Books featuring rhymes help with a child’s phonological development, when they are connecting sounds to words.
“Really hearing those individual sounds makes a difference,” says Garrity. “It will help later, when children are learning to connect sounds to spellings.”
Garrity also recommends books with a particular phrase or sentence that repeats throughout.
“Anything that makes a child feel like a reader before they’re able to read is awesome,” she says. “Particularly when a parent and child are sharing the experience together. Then reading feels more collaborative.”
4. Consider your child’s motor skills when choosing physical book elements, like page thickness.
An introduction to books means handling the physical objects themselves for the first time. In addition to modeling how to hold a book, you might consider a variety of book formats that engage or align with your child’s fine motor skills. Board books (books with very thick pages), “lift the flap” books, and books with textural elements all encourage interaction.
“If your child is just starting to develop their fine motor skills, board books and “lift the flap” books are great,” Garrity says. “They’re also great for parents who are in control of the book but want the child to be able to interact in some way. Parents scaffold the experience by holding the book but allow the child to interact with the flaps or textures.”
5. Choose a book size that fits your reading dynamic.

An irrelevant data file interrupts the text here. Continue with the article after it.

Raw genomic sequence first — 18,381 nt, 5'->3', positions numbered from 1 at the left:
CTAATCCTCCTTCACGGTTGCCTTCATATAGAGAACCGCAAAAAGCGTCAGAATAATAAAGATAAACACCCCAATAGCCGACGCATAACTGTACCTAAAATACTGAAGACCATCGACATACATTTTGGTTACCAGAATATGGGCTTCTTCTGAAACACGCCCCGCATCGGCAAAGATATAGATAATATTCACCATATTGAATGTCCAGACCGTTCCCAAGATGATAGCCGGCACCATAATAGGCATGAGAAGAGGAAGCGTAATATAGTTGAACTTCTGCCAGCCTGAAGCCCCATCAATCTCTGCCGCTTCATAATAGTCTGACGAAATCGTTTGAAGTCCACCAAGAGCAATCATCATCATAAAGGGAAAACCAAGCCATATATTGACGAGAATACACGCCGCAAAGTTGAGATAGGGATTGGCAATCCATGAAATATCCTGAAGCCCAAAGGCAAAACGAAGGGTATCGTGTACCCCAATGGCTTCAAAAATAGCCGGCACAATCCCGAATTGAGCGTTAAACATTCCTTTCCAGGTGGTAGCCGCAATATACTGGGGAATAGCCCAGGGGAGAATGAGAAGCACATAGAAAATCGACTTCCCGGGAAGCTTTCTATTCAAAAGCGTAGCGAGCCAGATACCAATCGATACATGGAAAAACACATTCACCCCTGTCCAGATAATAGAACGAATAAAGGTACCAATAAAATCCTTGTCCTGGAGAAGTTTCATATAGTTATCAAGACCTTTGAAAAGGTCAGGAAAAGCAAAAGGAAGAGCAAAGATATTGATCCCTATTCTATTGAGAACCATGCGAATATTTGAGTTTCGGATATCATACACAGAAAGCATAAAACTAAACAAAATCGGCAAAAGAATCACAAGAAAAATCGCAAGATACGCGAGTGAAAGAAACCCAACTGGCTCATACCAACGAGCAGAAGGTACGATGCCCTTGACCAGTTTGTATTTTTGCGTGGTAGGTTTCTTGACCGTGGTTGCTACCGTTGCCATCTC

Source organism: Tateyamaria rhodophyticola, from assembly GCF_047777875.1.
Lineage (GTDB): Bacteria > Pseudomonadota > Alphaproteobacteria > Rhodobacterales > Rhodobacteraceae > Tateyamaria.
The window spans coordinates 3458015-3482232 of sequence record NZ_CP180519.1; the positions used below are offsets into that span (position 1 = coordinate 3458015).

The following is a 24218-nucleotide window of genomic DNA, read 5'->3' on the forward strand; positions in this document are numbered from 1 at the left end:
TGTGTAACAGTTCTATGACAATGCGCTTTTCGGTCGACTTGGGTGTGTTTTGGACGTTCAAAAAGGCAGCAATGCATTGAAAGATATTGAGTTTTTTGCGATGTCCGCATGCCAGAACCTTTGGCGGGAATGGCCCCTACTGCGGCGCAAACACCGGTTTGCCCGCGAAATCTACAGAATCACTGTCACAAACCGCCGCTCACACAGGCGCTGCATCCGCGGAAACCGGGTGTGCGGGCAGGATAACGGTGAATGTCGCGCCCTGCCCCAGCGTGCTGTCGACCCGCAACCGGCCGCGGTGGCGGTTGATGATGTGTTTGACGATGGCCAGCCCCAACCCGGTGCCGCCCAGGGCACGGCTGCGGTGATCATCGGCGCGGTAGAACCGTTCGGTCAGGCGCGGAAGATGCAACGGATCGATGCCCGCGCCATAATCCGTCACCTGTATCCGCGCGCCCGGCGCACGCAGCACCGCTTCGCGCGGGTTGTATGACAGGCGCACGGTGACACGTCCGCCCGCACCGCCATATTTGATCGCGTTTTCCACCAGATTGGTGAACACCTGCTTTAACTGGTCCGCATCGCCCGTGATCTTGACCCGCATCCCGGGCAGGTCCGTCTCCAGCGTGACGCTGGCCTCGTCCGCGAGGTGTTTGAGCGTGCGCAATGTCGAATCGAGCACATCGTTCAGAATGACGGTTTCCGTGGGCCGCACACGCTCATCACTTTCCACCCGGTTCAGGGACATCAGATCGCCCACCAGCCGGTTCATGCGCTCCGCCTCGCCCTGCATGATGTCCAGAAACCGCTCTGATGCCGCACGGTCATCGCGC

“There’s something to be said for snuggling in your parent’s lap as they’re holding a giant book,” Garitty says. “That’s fun for a child.”
When you’re ready to swap roles and let your child take charge of holding the book — “sharing the experience with you,” as Garrity puts it — you may need a smaller book they can manage more easily.
“For a very young child, it’s hard for them to hold the book and turn the pages,” she says. “Sometimes it’s easier if you sit together at a table and lay the book on the table, and turn the pages that way.”
6. Pick a topic that’s interesting to them — and strike up a “conversational duet.”
As your child gets older, certain topics will hold their interest (whether it’s the ocean, dinosaurs, etc.). Choose books with topics that matter to them.
“Whatever your child loves, start with books that are about that,” Garrity says. “Expand from there.”
Take your read-aloud to the next level by discussing the book’s cover and inviting your child to predict what the book is about or offer possible solutions to the characters’ challenges inside.
“Get those conversational duets going where you’re talking about the text as you’re reading it,” Garrity suggests. “So when you’re reading the book, you’re pointing to the words that you’re reading. And when you’re talking about the book, you’re not doing that. You’re going back and forth with the child and talking about what you’ve just read.”
As you watch your child’s participation transform from giggling to reading with expression, you’ll see the true rewards of read-aloud time.
“Reading aloud with your child should be fun,” Garrity concludes. “Whether you’re following their interests or introducing them to an interest of yours, it should just be fun.”